In May 2020, Fidesz rolled back transgender rights by banning changes to gender on official documents. In December, the government permanently excluded same-sex couples from adopting children.

So while the EU may be in shock about the latest Hungarian law on LGBT, it is really a part of an obvious trend.

As for a slightly more speculative reason why turn up the heat on this: the party & president in power in Poland apparently have recently had electoral success with their plank of calling LGBT "not people [but] an ideology even more destructive than communism", although the Polish equivalent to Hungary's latest law is just being debated in the Polish parliament, this late October. It's interesting that in Poland Duda/PiS not only declared LGBT an ideology, but an ideology of "foreign import".

By the time the Hungarian law was passed this summer, neither Hungary nor Poland had suffered any truly consequential blowback from the EU, as far I can remember, despite repeated snubs to Brussels on various issues. Whenever Brussels talked of withholding some funds, Hungarian government politicians openly talked of "Huxit" etc., or more concretely vetoed EU budgets in the Council, basically daring the EU to a chicken game. Legal threats from Brussels to cut off funds were basically continuously postponed.

  • Again, that does not answer the question. Is there a Romanian Soros?
    – markvs
    Commented Nov 1, 2021 at 5:51
  • @markvs Yes, Soros was demonized also in Romania (e.g. paid protesters and other non-sense like this). However, this narrative does not seem to be used anymore in Romania.
    – Alexei
    Commented Nov 1, 2021 at 9:36
  • @Alexei: So what does it have to do with the question?
    – markvs
    Commented Nov 1, 2021 at 10:51

What's described in the question is typical of Hungarian PM Orbán's governing style.

Building on a Catholic conservative base and right-populist flavor, the element of arguing with the EU became most prominent during the migrant crisis. That episode turned into a big win for Orbán, politically. With an entrenched plurality of around 50% standing by the PM through it all for many years, and being flanked on the right by the even more vehemently xenophobic nationalist (arguably proto-fascist) Jobbik party, which has touched the 20% level in elections, the prospects for a shift to a more socially-liberal politics are poor. Although anything is possible as the fallout from Covid and related economic impacts has its impact in the coming year.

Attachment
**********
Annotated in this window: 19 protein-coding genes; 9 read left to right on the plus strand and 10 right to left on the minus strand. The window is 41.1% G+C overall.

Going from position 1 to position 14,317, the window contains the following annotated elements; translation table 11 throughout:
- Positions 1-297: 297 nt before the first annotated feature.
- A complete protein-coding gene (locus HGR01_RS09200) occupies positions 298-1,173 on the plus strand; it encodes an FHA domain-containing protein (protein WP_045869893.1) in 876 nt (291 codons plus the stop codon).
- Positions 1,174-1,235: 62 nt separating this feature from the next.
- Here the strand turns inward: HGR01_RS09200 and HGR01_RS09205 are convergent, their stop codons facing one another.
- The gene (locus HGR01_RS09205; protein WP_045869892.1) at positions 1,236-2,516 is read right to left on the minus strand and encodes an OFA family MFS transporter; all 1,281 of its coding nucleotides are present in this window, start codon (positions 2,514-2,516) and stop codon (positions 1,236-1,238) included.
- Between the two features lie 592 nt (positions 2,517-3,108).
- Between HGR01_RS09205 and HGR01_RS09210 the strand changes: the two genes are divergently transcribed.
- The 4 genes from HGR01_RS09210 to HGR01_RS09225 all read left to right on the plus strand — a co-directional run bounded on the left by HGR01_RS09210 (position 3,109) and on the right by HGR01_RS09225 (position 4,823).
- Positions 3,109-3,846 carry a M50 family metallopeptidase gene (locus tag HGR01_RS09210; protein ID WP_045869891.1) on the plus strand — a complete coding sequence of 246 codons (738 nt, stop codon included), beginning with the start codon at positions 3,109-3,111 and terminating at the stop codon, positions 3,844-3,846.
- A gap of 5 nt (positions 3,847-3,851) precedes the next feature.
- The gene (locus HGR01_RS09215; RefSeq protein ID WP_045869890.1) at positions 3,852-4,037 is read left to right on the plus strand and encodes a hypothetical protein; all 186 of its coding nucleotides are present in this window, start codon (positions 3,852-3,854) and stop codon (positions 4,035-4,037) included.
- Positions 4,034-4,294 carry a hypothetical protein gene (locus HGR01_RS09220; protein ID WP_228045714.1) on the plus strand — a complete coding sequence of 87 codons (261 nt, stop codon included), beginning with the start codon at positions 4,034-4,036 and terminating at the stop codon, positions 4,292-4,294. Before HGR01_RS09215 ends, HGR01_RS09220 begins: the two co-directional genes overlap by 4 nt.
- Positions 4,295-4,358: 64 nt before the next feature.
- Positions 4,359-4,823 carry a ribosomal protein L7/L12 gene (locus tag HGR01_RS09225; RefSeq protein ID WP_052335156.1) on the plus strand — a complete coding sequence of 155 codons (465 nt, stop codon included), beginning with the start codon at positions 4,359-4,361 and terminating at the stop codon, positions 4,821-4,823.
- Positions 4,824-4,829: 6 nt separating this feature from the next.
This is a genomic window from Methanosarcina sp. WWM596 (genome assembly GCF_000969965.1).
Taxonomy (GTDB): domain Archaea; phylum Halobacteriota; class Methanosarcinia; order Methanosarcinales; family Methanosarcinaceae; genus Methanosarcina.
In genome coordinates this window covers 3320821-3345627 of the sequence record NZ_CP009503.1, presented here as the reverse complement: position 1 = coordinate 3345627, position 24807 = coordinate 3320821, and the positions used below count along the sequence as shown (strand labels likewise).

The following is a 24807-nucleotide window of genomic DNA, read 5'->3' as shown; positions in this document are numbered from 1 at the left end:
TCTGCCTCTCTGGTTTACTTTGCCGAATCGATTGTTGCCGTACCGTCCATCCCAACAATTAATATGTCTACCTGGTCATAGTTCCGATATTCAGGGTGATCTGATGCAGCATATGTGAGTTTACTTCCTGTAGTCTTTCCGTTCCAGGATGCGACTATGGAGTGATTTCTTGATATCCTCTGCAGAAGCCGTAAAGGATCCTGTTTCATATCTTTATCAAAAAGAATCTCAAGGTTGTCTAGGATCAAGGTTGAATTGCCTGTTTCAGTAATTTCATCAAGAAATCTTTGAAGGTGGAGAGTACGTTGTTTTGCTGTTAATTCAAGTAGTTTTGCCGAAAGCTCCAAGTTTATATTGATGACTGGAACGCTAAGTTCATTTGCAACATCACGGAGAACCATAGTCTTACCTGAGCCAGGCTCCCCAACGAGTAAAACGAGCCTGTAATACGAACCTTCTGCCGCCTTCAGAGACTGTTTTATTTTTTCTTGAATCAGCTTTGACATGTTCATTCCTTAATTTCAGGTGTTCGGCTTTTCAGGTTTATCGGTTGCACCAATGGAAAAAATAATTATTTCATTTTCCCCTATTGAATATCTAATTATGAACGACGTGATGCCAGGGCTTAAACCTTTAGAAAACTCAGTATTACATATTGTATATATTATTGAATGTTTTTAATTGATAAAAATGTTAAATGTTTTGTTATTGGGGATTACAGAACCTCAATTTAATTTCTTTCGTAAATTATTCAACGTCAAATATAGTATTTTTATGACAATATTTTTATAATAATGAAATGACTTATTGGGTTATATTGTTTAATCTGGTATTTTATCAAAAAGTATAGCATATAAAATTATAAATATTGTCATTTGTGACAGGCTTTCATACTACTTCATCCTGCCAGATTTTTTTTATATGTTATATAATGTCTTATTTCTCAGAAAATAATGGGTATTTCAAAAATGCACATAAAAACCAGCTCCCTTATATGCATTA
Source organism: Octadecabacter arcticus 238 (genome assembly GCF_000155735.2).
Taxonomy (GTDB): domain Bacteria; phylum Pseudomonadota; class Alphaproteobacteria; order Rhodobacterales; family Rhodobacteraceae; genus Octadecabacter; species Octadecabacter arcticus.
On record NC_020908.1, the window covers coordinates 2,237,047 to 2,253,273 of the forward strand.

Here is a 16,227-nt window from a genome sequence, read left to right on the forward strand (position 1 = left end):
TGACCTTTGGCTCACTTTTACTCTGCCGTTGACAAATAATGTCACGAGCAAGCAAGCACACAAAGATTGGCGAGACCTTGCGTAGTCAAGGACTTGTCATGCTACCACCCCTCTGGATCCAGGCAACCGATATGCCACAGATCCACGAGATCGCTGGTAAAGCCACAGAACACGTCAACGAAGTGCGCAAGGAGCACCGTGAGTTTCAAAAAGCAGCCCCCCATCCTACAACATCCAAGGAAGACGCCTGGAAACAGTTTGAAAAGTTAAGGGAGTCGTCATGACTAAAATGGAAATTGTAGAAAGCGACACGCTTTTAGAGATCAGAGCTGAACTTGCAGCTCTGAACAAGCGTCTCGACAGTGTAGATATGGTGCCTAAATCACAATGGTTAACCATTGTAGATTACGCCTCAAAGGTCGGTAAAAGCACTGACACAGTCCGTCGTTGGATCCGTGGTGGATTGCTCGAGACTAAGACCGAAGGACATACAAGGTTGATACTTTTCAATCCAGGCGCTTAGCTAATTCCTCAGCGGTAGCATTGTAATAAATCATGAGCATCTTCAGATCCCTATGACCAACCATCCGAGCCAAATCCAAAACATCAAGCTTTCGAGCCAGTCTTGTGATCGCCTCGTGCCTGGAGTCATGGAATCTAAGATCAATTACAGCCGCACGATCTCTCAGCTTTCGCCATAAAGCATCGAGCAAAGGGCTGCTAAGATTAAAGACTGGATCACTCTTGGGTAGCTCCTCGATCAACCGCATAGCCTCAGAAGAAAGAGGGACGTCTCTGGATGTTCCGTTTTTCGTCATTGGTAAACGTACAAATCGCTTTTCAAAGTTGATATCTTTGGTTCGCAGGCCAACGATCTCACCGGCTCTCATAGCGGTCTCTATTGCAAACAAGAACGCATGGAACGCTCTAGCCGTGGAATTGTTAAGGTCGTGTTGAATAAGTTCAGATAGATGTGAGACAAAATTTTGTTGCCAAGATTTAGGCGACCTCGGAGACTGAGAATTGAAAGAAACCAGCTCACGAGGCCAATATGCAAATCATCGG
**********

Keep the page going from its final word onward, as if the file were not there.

• 4
    @markvs 1. being in power does not mean you have the support of 50% of the people, just a majority of those that voted - its routine for even western governments to be elected to power with just 30% of the vote. 2. Hungary has a corruption problem, which throws my first point into sharp focus...
    – user16741
    Commented Nov 1, 2021 at 4:25
  • 3
    @markvs - No, it is not possible to assume that a government's degree of support is strictly correlated with whether it is doing things correctly. It might seem trite, but even leaders like Adolf Hitler enjoyed enormous popularity at some points during their rule.
    – Obie 2.0
    Commented Nov 1, 2021 at 4:46
  • 1
    @markvs 10 mathematicians is a horrible sample. Ask 10 construction workers next and see how that goes. As for Russia, not being naive is part of the national character. They regard the blue eyed Europeans, never questioning their governments as children. Putin objectively lost some support though, mostly due to low oil prices. Oil prices made him and they are going to break him. Commented Nov 1, 2021 at 15:46
  • @markvs - 50% referred to election results, such as 2018. I note again, with much concern, that the next biggest "opposition" vote comes from the far right, not the center or center-left!! I say this to hopefully provide some realistic assessment of the situation, which is decidedly conservative and okay with the right-populist mode of politics. Re: respect for LGBT as a political issue just isn't that important to most -- maybe, especially if we look at what remains of the political "center", but I can't say.
    – Pete W
    Commented Nov 1, 2021 at 16:36
  • @PeteW So that means the center and center-left parties skrewed up the election. They do it all the time all over the Globe, not just in Hungary.
    – markvs
    Commented Nov 2, 2021 at 17:45